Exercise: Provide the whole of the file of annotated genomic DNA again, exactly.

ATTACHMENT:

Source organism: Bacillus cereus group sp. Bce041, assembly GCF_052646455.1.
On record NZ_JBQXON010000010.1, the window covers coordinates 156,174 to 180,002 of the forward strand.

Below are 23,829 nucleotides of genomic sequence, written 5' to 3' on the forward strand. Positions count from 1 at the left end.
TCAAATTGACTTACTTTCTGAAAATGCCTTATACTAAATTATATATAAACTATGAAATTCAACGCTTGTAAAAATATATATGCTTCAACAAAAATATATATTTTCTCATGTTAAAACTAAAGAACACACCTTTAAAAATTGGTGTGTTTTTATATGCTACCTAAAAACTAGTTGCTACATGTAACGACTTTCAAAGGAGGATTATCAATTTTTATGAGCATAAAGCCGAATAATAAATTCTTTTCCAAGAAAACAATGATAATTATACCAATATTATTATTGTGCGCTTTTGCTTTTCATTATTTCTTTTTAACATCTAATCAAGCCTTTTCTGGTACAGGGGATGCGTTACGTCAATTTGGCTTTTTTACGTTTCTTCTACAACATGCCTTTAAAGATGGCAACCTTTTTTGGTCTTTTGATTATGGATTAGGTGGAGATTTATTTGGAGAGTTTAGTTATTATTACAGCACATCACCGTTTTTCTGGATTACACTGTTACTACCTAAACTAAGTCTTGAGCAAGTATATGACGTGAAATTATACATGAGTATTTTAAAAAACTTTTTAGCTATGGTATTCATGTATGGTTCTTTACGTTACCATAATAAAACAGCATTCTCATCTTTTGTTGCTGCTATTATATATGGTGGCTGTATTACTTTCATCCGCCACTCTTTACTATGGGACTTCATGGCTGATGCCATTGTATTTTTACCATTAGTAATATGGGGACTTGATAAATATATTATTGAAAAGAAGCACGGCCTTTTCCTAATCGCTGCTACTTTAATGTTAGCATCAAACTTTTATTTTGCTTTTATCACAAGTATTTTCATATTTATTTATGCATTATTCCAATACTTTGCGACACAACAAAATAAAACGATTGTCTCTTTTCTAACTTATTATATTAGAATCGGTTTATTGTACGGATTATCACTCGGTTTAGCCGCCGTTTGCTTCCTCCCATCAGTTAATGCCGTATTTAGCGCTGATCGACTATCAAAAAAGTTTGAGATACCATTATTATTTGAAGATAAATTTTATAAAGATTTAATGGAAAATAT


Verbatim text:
Source organism: Bacillus cereus group sp. Bce041, assembly GCF_052646455.1.
On record NZ_JBQXON010000010.1, the window covers coordinates 156,174 to 180,002 of the forward strand.

Below are 23,829 nucleotides of genomic sequence, written 5' to 3' on the forward strand. Positions count from 1 at the left end.
TCAAATTGACTTACTTTCTGAAAATGCCTTATACTAAATTATATATAAACTATGAAATTCAACGCTTGTAAAAATATATATGCTTCAACAAAAATATATATTTTCTCATGTTAAAACTAAAGAACACACCTTTAAAAATTGGTGTGTTTTTATATGCTACCTAAAAACTAGTTGCTACATGTAACGACTTTCAAAGGAGGATTATCAATTTTTATGAGCATAAAGCCGAATAATAAATTCTTTTCCAAGAAAACAATGATAATTATACCAATATTATTATTGTGCGCTTTTGCTTTTCATTATTTCTTTTTAACATCTAATCAAGCCTTTTCTGGTACAGGGGATGCGTTACGTCAATTTGGCTTTTTTACGTTTCTTCTACAACATGCCTTTAAAGATGGCAACCTTTTTTGGTCTTTTGATTATGGATTAGGTGGAGATTTATTTGGAGAGTTTAGTTATTATTACAGCACATCACCGTTTTTCTGGATTACACTGTTACTACCTAAACTAAGTCTTGAGCAAGTATATGACGTGAAATTATACATGAGTATTTTAAAAAACTTTTTAGCTATGGTATTCATGTATGGTTCTTTACGTTACCATAATAAAACAGCATTCTCATCTTTTGTTGCTGCTATTATATATGGTGGCTGTATTACTTTCATCCGCCACTCTTTACTATGGGACTTCATGGCTGATGCCATTGTATTTTTACCATTAGTAATATGGGGACTTGATAAATATATTATTGAAAAGAAGCACGGCCTTTTCCTAATCGCTGCTACTTTAATGTTAGCATCAAACTTTTATTTTGCTTTTATCACAAGTATTTTCATATTTATTTATGCATTATTCCAATACTTTGCGACACAACAAAATAAAACGATTGTCTCTTTTCTAACTTATTATATTAGAATCGGTTTATTGTACGGATTATCACTCGGTTTAGCCGCCGTTTGCTTCCTCCCATCAGTTAATGCCGTATTTAGCGCTGATCGACTATCAAAAAAGTTTGAGATACCATTATTATTTGAAGATAAATTTTATAAAGATTTAATGGAAAATAT